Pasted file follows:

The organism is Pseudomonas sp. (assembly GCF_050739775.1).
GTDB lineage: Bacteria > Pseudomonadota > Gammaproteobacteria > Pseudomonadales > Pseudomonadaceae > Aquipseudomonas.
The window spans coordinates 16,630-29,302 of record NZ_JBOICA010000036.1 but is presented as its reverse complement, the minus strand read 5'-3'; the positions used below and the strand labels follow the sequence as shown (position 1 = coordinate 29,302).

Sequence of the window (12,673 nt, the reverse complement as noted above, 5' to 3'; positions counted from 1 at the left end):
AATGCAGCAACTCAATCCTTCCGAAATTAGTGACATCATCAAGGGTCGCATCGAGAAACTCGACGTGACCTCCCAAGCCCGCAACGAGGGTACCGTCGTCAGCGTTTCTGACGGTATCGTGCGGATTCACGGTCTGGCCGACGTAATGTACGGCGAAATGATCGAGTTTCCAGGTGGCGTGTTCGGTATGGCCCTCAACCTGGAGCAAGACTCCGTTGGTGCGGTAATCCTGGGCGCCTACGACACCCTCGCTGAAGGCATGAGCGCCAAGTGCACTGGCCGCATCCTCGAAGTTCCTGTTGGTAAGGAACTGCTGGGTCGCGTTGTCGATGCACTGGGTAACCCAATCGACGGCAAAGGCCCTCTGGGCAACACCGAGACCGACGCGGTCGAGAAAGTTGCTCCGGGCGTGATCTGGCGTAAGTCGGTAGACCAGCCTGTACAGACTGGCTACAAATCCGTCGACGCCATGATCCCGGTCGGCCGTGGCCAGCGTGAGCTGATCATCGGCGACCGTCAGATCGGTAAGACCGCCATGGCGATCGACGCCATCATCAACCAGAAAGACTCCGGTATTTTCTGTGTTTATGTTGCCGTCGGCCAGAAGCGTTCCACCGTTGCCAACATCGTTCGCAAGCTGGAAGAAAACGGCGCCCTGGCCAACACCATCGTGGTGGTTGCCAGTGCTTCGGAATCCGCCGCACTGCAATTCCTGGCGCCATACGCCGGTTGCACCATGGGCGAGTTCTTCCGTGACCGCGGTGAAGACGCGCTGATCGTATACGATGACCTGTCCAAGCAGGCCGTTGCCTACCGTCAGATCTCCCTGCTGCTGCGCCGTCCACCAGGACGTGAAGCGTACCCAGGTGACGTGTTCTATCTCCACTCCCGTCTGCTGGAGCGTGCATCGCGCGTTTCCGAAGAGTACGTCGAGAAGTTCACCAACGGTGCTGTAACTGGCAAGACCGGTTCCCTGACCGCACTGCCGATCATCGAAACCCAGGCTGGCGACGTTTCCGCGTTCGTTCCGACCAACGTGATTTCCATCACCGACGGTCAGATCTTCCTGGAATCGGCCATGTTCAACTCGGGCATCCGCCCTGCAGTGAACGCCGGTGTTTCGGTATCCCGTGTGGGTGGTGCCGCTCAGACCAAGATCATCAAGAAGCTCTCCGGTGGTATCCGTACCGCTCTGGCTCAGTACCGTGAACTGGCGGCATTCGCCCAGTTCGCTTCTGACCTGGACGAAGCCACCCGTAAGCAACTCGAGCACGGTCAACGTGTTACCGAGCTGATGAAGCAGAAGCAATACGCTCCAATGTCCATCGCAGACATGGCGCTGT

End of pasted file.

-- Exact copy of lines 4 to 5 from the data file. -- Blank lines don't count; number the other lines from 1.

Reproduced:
Sequence of the window (12,673 nt, the reverse complement as noted above, 5' to 3'; positions counted from 1 at the left end):
AATGCAGCAACTCAATCCTTCCGAAATTAGTGACATCATCAAGGGTCGCATCGAGAAACTCGACGTGACCTCCCAAGCCCGCAACGAGGGTACCGTCGTCAGCGTTTCTGACGGTATCGTGCGGATTCACGGTCTGGCCGACGTAATGTACGGCGAAATGATCGAGTTTCCAGGTGGCGTGTTCGGTATGGCCCTCAACCTGGAGCAAGACTCCGTTGGTGCGGTAATCCTGGGCGCCTACGACACCCTCGCTGAAGGCATGAGCGCCAAGTGCACTGGCCGCATCCTCGAAGTTCCTGTTGGTAAGGAACTGCTGGGTCGCGTTGTCGATGCACTGGGTAACCCAATCGACGGCAAAGGCCCTCTGGGCAACACCGAGACCGACGCGGTCGAGAAAGTTGCTCCGGGCGTGATCTGGCGTAAGTCGGTAGACCAGCCTGTACAGACTGGCTACAAATCCGTCGACGCCATGATCCCGGTCGGCCGTGGCCAGCGTGAGCTGATCATCGGCGACCGTCAGATCGGTAAGACCGCCATGGCGATCGACGCCATCATCAACCAGAAAGACTCCGGTATTTTCTGTGTTTATGTTGCCGTCGGCCAGAAGCGTTCCACCGTTGCCAACATCGTTCGCAAGCTGGAAGAAAACGGCGCCCTGGCCAACACCATCGTGGTGGTTGCCAGTGCTTCGGAATCCGCCGCACTGCAATTCCTGGCGCCATACGCCGGTTGCACCATGGGCGAGTTCTTCCGTGACCGCGGTGAAGACGCGCTGATCGTATACGATGACCTGTCCAAGCAGGCCGTTGCCTACCGTCAGATCTCCCTGCTGCTGCGCCGTCCACCAGGACGTGAAGCGTACCCAGGTGACGTGTTCTATCTCCACTCCCGTCTGCTGGAGCGTGCATCGCGCGTTTCCGAAGAGTACGTCGAGAAGTTCACCAACGGTGCTGTAACTGGCAAGACCGGTTCCCTGACCGCACTGCCGATCATCGAAACCCAGGCTGGCGACGTTTCCGCGTTCGTTCCGACCAACGTGATTTCCATCACCGACGGTCAGATCTTCCTGGAATCGGCCATGTTCAACTCGGGCATCCGCCCTGCAGTGAACGCCGGTGTTTCGGTATCCCGTGTGGGTGGTGCCGCTCAGACCAAGATCATCAAGAAGCTCTCCGGTGGTATCCGTACCGCTCTGGCTCAGTACCGTGAACTGGCGGCATTCGCCCAGTTCGCTTCTGACCTGGACGAAGCCACCCGTAAGCAACTCGAGCACGGTCAACGTGTTACCGAGCTGATGAAGCAGAAGCAATACGCTCCAATGTCCATCGCAGACATGGCGCTGT